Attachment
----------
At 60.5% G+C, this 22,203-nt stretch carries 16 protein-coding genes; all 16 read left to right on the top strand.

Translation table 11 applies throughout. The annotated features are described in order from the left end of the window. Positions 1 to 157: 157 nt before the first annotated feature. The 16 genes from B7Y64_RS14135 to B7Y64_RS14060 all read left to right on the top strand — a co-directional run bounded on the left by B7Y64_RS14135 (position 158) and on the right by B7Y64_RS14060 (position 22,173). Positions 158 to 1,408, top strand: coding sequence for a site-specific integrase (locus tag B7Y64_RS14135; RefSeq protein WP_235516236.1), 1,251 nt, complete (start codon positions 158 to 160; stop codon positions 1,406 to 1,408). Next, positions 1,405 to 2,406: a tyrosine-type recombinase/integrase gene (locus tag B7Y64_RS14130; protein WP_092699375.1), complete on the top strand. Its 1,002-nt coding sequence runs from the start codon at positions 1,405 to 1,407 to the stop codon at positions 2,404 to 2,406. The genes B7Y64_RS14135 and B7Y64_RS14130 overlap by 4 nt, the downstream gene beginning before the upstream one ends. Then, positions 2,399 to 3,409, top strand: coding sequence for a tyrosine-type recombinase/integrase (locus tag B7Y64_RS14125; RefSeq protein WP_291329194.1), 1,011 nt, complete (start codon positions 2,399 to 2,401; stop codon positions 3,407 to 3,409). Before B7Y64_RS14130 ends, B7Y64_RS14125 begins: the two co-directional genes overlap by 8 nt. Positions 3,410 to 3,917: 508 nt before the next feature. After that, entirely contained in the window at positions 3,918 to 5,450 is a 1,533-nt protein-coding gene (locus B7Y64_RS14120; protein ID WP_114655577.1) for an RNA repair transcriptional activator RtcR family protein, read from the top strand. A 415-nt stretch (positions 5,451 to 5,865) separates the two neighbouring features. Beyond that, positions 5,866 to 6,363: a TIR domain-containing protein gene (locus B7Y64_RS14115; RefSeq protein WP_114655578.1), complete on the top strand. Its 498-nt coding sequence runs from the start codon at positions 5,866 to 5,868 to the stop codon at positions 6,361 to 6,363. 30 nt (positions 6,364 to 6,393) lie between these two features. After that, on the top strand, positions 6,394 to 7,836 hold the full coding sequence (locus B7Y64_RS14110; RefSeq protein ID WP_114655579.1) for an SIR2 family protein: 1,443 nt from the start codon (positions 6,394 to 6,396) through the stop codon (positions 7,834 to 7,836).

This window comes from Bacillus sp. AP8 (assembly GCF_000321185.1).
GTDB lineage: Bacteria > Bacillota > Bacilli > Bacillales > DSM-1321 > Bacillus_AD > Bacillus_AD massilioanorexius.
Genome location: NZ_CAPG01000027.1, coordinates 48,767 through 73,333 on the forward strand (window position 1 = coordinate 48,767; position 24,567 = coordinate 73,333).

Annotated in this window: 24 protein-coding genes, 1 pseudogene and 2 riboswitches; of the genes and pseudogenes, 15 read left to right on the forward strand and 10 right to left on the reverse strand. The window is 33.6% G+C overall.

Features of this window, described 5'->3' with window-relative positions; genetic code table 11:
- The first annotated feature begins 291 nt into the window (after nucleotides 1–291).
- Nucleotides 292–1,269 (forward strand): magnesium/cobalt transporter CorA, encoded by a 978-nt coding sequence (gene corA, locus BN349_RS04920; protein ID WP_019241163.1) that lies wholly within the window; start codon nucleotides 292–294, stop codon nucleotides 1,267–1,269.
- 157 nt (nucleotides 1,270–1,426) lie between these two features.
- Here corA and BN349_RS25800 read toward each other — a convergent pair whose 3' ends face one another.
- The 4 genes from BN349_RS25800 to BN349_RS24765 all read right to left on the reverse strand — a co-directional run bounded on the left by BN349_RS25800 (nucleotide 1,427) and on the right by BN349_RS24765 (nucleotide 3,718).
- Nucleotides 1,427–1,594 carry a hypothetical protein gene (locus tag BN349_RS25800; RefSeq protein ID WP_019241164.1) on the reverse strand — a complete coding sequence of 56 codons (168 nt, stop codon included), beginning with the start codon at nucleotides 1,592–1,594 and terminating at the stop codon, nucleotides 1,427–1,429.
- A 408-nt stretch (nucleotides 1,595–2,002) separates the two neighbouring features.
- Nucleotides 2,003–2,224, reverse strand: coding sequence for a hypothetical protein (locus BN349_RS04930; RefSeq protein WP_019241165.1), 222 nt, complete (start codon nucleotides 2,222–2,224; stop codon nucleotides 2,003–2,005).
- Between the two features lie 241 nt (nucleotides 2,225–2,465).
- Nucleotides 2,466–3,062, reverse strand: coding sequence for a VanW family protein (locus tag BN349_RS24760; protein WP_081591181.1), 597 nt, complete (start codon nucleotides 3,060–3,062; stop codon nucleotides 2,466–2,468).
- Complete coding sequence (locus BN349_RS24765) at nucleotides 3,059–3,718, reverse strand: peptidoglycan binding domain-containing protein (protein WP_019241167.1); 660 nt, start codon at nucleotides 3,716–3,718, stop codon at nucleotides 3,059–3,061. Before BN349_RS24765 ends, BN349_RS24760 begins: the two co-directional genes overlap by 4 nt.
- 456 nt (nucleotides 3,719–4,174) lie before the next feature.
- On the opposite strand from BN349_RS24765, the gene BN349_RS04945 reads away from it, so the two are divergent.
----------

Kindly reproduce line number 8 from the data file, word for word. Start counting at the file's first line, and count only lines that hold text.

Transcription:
- The first annotated feature begins 291 nt into the window (after nucleotides 1–291).